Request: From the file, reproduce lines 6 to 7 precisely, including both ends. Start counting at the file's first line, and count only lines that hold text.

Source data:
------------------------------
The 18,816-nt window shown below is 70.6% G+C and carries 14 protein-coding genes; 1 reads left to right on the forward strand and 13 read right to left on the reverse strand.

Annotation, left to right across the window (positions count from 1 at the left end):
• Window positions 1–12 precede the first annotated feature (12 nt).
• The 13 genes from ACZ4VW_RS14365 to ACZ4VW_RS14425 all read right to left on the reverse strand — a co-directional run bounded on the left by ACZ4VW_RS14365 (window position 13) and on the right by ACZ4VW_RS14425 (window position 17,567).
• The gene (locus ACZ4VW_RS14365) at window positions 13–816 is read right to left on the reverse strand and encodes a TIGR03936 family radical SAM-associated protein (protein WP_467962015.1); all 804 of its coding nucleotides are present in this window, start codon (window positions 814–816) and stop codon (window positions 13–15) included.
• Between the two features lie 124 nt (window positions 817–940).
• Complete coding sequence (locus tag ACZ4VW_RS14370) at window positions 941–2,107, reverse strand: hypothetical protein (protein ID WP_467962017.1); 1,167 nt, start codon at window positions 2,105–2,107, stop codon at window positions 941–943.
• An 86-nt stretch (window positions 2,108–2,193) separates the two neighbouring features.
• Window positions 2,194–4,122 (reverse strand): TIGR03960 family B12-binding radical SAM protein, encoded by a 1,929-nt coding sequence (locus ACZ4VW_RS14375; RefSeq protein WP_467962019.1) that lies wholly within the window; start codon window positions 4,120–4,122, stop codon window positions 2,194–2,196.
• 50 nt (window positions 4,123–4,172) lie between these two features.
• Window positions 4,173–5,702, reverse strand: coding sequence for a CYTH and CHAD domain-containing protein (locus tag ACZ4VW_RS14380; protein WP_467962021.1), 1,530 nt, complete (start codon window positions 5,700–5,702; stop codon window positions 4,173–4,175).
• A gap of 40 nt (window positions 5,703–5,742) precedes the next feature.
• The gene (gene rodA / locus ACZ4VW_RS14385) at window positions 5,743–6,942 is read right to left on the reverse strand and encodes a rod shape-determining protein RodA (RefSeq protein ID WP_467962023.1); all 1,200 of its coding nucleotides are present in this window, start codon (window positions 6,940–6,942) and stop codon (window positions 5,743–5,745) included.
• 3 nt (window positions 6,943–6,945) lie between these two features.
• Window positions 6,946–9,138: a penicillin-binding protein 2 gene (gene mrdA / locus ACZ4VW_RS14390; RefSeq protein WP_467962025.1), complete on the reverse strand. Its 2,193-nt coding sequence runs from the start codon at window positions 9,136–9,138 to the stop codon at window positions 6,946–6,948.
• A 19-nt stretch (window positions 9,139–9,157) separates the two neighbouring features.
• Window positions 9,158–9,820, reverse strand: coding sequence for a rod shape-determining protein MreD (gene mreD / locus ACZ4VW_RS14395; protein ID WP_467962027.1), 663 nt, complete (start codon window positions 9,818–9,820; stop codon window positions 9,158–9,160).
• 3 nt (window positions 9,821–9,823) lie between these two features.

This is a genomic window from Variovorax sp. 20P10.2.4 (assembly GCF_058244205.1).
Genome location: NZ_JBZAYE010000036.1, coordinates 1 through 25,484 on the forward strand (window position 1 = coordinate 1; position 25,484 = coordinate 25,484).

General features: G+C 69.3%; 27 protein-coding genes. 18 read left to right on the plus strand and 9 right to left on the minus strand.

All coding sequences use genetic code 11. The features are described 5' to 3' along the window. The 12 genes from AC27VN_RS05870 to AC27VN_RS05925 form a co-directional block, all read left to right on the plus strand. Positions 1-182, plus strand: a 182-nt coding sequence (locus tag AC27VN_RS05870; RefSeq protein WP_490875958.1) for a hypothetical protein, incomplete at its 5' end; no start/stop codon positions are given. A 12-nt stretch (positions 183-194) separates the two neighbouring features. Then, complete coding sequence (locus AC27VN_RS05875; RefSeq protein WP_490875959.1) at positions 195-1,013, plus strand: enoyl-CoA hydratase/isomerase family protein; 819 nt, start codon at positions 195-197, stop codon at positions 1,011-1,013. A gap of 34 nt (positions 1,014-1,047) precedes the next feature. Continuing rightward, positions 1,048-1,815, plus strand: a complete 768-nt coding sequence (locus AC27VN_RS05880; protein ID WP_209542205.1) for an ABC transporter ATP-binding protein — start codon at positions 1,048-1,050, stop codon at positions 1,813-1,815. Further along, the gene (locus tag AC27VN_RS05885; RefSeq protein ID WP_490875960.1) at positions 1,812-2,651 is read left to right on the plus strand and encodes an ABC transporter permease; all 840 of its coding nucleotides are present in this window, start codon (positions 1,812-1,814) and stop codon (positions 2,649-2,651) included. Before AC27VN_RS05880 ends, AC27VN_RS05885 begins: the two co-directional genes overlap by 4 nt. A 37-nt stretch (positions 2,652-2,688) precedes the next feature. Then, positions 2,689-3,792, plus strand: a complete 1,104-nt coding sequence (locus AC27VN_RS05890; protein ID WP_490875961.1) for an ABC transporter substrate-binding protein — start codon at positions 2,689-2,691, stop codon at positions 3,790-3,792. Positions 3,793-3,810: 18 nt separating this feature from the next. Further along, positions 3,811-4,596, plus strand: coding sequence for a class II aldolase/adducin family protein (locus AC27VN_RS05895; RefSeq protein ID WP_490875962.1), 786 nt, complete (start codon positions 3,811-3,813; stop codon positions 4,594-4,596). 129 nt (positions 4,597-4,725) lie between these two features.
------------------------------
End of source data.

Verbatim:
• Between the two features lie 124 nt (window positions 817–940).
• Complete coding sequence (locus tag ACZ4VW_RS14370) at window positions 941–2,107, reverse strand: hypothetical protein (protein ID WP_467962017.1); 1,167 nt, start codon at window positions 2,105–2,107, stop codon at window positions 941–943.